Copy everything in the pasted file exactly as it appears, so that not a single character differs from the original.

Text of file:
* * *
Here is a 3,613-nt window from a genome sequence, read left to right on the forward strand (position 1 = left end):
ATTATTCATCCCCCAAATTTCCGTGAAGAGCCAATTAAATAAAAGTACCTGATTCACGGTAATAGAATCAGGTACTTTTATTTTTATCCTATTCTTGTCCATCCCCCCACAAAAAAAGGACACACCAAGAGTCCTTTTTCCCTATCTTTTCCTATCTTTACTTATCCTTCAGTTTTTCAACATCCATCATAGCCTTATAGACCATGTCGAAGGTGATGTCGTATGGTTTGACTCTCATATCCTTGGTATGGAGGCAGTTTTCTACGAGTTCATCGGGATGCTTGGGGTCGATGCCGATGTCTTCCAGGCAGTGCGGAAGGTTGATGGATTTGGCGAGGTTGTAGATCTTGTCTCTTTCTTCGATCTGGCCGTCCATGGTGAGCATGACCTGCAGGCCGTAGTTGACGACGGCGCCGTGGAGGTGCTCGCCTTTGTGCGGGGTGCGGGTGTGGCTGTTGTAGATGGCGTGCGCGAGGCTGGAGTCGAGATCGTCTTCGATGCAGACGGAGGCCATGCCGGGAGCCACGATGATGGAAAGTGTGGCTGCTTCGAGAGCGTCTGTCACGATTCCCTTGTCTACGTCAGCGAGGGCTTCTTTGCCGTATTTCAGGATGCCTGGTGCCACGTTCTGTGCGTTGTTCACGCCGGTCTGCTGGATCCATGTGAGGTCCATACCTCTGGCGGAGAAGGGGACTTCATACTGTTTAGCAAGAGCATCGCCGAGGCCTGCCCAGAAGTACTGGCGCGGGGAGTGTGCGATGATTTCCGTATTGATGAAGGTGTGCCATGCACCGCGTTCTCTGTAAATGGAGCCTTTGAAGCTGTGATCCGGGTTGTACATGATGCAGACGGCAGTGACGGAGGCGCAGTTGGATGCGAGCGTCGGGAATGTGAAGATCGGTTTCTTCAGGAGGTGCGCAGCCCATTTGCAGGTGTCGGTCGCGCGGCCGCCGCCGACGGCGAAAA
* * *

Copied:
Here is a 3,613-nt window from a genome sequence, read left to right on the forward strand (position 1 = left end):
ATTATTCATCCCCCAAATTTCCGTGAAGAGCCAATTAAATAAAAGTACCTGATTCACGGTAATAGAATCAGGTACTTTTATTTTTATCCTATTCTTGTCCATCCCCCCACAAAAAAAGGACACACCAAGAGTCCTTTTTCCCTATCTTTTCCTATCTTTACTTATCCTTCAGTTTTTCAACATCCATCATAGCCTTATAGACCATGTCGAAGGTGATGTCGTATGGTTTGACTCTCATATCCTTGGTATGGAGGCAGTTTTCTACGAGTTCATCGGGATGCTTGGGGTCGATGCCGATGTCTTCCAGGCAGTGCGGAAGGTTGATGGATTTGGCGAGGTTGTAGATCTTGTCTCTTTCTTCGATCTGGCCGTCCATGGTGAGCATGACCTGCAGGCCGTAGTTGACGACGGCGCCGTGGAGGTGCTCGCCTTTGTGCGGGGTGCGGGTGTGGCTGTTGTAGATGGCGTGCGCGAGGCTGGAGTCGAGATCGTCTTCGATGCAGACGGAGGCCATGCCGGGAGCCACGATGATGGAAAGTGTGGCTGCTTCGAGAGCGTCTGTCACGATTCCCTTGTCTACGTCAGCGAGGGCTTCTTTGCCGTATTTCAGGATGCCTGGTGCCACGTTCTGTGCGTTGTTCACGCCGGTCTGCTGGATCCATGTGAGGTCCATACCTCTGGCGGAGAAGGGGACTTCATACTGTTTAGCAAGAGCATCGCCGAGGCCTGCCCAGAAGTACTGGCGCGGGGAGTGTGCGATGATTTCCGTATTGATGAAGGTGTGCCATGCACCGCGTTCTCTGTAAATGGAGCCTTTGAAGCTGTGATCCGGGTTGTACATGATGCAGACGGCAGTGACGGAGGCGCAGTTGGATGCGAGCGTCGGGAATGTGAAGATCGGTTTCTTCAGGAGGTGCGCAGCCCATTTGCAGGTGTCGGTCGCGCGGCCGCCGCCGACGGCGAAAA